Just like you can’t pick and choose where you lose weight, you can’t pick and choose where you gain it either. Girls often ask how to gain weight and still look “toned”. You can go the route of consuming more calories than your metabolism requires to gain weight. The drawback to this is you can’t control where the weight goes. Personally, I would recommend you increase your caloric consumption and combine it with strength training. With a proper diet and strength training program, you can achieve the curves you’re looking for as well as keeping yourself “toned”.

Guys on the other hand always want to get bigger and more “cut”. Unfortunately, you can’t achieve both looks simultaneously. You have to focus on one or the other. Bodybuilders go on a bulking phase where they are consuming a ton of calories and lifting for muscular hypertrophy. They then follow it up with a cutting phase to shed unwanted fat and water weight. Again, a proper diet and strength training program will allow you to gain the mass you need. Most people make the mistake of not lifting the appropriate volume for size and then compound those mistakes by not eating enough calories to feed their growing muscles. Once you achieve your desired weight and/or size, you can refer back to the “How to Become a Fat Burning Machine” posts and put the info there to good use.

Professional bodybuilder Lee Priest, bulking and cutting phases.

Professional bodybuilder Lee Priest, bulking and cutting phases.


Marcie, an aspiring NASM trainer, asks some good questions and brings up some good points.  She gets pretty detailed with her questions so I’m gonna break it down by paragraph:

“It sounds like the program you put together advocates for training at 50%-70% intensity, which is basically a low-intensity (Zone 1) work out. I agree, there is a “fat burning zone,” but that zone is so low that our bodies don’t burn a whole lot of calories in it — it’s not really all that magical as people make it out to be. I like how you recommend some progression in the program, but it also sounds like the program calls for long “boring” bouts of the same type of cardio so that our bodies can become efficient and burn more calories…”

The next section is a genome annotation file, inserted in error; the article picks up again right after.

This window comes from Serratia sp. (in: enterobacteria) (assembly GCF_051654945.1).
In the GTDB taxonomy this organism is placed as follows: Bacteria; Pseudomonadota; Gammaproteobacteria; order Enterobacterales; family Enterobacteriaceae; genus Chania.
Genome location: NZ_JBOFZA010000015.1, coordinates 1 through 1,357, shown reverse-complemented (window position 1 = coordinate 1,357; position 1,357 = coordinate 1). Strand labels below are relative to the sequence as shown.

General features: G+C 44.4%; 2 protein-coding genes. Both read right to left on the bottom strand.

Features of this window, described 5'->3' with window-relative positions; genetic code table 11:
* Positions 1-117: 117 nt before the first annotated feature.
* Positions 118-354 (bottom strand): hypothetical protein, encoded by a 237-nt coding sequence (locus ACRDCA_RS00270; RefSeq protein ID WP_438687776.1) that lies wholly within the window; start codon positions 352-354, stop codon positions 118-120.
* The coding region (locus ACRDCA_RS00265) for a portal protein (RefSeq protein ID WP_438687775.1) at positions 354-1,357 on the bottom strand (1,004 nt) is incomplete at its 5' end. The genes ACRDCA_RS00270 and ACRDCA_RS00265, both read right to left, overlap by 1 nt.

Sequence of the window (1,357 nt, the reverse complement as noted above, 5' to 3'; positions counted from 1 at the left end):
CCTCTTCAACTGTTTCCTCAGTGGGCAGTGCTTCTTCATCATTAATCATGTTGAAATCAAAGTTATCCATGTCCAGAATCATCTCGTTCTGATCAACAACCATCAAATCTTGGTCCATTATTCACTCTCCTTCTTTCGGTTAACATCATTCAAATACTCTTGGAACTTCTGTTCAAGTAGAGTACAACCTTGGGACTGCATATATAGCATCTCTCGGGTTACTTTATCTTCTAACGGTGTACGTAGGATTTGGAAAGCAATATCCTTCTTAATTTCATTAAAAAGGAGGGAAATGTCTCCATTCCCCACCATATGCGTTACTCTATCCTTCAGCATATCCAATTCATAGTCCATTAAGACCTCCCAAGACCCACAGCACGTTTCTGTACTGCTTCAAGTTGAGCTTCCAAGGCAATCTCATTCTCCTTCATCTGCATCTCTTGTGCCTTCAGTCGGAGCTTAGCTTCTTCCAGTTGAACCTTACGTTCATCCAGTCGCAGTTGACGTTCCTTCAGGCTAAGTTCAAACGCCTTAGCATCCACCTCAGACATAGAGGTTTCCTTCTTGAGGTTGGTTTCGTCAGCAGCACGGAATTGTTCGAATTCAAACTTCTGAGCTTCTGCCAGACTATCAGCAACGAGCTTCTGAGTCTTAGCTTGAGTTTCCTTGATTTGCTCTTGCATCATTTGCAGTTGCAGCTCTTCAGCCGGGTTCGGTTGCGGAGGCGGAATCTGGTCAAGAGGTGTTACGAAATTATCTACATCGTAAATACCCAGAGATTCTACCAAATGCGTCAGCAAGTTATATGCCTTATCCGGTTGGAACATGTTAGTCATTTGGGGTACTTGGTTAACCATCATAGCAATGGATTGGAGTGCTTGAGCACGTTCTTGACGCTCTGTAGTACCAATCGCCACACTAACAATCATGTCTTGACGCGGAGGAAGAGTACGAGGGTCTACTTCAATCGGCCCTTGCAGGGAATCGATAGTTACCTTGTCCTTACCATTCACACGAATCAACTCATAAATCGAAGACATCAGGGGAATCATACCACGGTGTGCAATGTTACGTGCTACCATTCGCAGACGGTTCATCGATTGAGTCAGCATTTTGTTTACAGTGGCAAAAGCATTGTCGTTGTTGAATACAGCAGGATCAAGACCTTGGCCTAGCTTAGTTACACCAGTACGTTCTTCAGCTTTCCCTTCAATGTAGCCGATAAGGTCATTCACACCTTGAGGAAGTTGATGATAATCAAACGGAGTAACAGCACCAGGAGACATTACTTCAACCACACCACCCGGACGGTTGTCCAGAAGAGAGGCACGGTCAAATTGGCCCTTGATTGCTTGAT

People are usually familiar with a “fat burning zone” only because they see these words somewhere on a piece of cardio equipment. The equipment manufacturer basically uses an age predicted heart rate max to determine this very broad zone for anyone who jumps onto one of their machines. Their understanding is a low intensity workout will yield the highest rate of “fat burning”.

What I’m trying to make everyone understand is that with proper training, you can essentially make your fat burning zone your entire heart rate range. Once you become efficient, you no longer have to endure long and boring bouts of low intensity cardio to be in your fat burning zone. You can train high intensity, intervals, sprints, etc. and still be utilizing fat instead of primarily just carbs. Refer to the graph in Part II to see what I mean. It’s unfortunate I don’t have a before and after of the graphs to show you that with proper training, fat utilization in Zones 3 and 4 actually increase (the high intensity zones).